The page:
Gene Summary

Gene:MUM1; melanoma associated antigen (mutated) 1
Aliases: MUM-1, EXPAND1, HSPC211
Databases:VEGA, HGNC, Ensembl, GeneCard, Gene
Protein:PWWP domain-containing protein MUM1
Source:NCBIAccessed: 11 March, 2017


What does this gene/protein do?
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Cancer Overview

Research Indicators

Publications Per Year (1992-2017)
Graph generated 11 March 2017 using data from PubMed using criteria.

Literature Analysis

Mouse over the terms for more detail; many indicate links which you can click for dedicated pages about the topic.

  • Diffuse Large B-Cell Lymphoma
  • Chromosome 19
  • Germinal Center
  • Staging
  • Risk Factors
  • Gene Rearrangement
  • B-Cell Lymphoma
  • Syndecan-1
  • Biomarkers, Tumor
  • Adolescents
  • Gene Expression Profiling
  • BAD
  • Testicular Cancer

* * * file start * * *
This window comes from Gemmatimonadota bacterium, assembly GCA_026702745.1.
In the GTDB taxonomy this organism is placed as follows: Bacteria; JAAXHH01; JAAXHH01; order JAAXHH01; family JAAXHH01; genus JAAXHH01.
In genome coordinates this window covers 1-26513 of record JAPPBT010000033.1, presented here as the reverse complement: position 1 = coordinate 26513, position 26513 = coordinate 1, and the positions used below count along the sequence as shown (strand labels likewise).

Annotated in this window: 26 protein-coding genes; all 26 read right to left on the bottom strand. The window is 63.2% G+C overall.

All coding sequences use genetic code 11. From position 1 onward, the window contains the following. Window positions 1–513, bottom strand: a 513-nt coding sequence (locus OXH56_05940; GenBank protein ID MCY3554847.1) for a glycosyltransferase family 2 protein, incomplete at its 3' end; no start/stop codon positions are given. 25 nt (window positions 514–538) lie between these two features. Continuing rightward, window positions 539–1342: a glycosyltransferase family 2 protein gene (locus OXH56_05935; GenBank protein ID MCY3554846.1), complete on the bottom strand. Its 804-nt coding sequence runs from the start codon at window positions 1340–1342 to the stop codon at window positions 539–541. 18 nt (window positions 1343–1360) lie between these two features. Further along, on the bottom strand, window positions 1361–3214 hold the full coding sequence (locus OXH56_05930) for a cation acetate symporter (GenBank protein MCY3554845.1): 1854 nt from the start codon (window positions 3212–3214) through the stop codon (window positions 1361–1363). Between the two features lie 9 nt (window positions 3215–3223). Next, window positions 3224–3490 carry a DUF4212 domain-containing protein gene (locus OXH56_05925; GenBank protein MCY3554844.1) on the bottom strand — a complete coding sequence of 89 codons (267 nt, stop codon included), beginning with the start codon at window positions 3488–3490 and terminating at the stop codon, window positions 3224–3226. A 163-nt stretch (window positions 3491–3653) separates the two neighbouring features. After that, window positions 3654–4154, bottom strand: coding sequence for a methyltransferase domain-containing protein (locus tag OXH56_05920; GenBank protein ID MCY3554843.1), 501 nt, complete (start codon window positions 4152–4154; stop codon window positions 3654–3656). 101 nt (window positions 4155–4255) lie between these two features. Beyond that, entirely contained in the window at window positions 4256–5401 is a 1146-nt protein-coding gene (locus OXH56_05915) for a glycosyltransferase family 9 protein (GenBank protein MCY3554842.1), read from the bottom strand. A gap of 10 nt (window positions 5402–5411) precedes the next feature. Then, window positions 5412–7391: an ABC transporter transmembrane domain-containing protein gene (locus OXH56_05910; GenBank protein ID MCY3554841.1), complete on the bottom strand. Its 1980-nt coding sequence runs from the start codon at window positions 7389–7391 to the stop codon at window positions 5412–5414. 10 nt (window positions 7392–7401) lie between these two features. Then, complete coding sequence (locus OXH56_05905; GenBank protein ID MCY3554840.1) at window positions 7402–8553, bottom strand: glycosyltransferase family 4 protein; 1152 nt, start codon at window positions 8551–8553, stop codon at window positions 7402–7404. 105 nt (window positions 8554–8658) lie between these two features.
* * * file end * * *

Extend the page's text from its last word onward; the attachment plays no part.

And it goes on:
• Young Adult
  • Mutation
  • Multiple Myeloma
  • Oligonucleotide Array Sequence Analysis
  • Stomach
  • DNA-Binding Proteins
  • Immunophenotyping
  • Sensitivity and Specificity
  • Proto-Oncogene Proteins c-bcl-6
  • Immunoglobulin Heavy Chains
  • Follicular Lymphoma
  • Chromosome 14
  • FISH
  • Polymerase Chain Reaction
  • BCL2 protein
  • Chromosome Aberrations
  • Neoplasm Proteins
  • Chromosome 18
  • Interferon Regulatory Factors
  • Childhood Cancer
  • Proto-Oncogene Proteins
  • Phenotype
  • Neprilysin
  • Immunohistochemistry
  • B-Lymphocytes
  • Messenger RNA
  • Cancer Gene Expression Regulation
  • beta 2-Microglobulin
Tag cloud generated 11 March, 2017 using data from PubMed, MeSH and CancerIndex

Specific Cancers (3)

Data table showing topics related to specific cancers and associated disorders. Scope includes mutations and abnormal protein expression.

Note: list is not exhaustive. Number of papers are based on searches of PubMed (click on topic title for arbitrary criteria used).

Latest Publications: MUM1 (cancer-related)

Nakatsuka SI, Yutani C, Kurashige M, et al.
An unusual case of Epstein-Barr virus-positive large B-cell lymphoma lacking various B-cell markers.